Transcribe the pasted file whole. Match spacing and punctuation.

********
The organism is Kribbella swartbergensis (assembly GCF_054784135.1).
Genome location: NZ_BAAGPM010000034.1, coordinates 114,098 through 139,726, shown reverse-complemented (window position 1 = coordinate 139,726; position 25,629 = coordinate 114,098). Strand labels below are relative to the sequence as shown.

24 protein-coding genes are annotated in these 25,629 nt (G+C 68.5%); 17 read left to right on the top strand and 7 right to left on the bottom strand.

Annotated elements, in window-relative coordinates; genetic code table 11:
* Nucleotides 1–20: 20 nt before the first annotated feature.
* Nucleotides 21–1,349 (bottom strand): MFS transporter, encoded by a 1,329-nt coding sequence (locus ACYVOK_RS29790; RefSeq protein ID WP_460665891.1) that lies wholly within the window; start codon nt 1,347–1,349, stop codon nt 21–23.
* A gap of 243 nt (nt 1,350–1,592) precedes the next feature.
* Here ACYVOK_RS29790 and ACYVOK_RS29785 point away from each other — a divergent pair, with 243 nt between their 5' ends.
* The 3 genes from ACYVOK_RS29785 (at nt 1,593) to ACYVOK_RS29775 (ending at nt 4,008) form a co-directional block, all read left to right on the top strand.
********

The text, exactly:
The organism is Kribbella swartbergensis (assembly GCF_054784135.1).
Genome location: NZ_BAAGPM010000034.1, coordinates 114,098 through 139,726, shown reverse-complemented (window position 1 = coordinate 139,726; position 25,629 = coordinate 114,098). Strand labels below are relative to the sequence as shown.

24 protein-coding genes are annotated in these 25,629 nt (G+C 68.5%); 17 read left to right on the top strand and 7 right to left on the bottom strand.

Annotated elements, in window-relative coordinates; genetic code table 11:
* Nucleotides 1–20: 20 nt before the first annotated feature.
* Nucleotides 21–1,349 (bottom strand): MFS transporter, encoded by a 1,329-nt coding sequence (locus ACYVOK_RS29790; RefSeq protein ID WP_460665891.1) that lies wholly within the window; start codon nt 1,347–1,349, stop codon nt 21–23.
* A gap of 243 nt (nt 1,350–1,592) precedes the next feature.
* Here ACYVOK_RS29790 and ACYVOK_RS29785 point away from each other — a divergent pair, with 243 nt between their 5' ends.
* The 3 genes from ACYVOK_RS29785 (at nt 1,593) to ACYVOK_RS29775 (ending at nt 4,008) form a co-directional block, all read left to right on the top strand.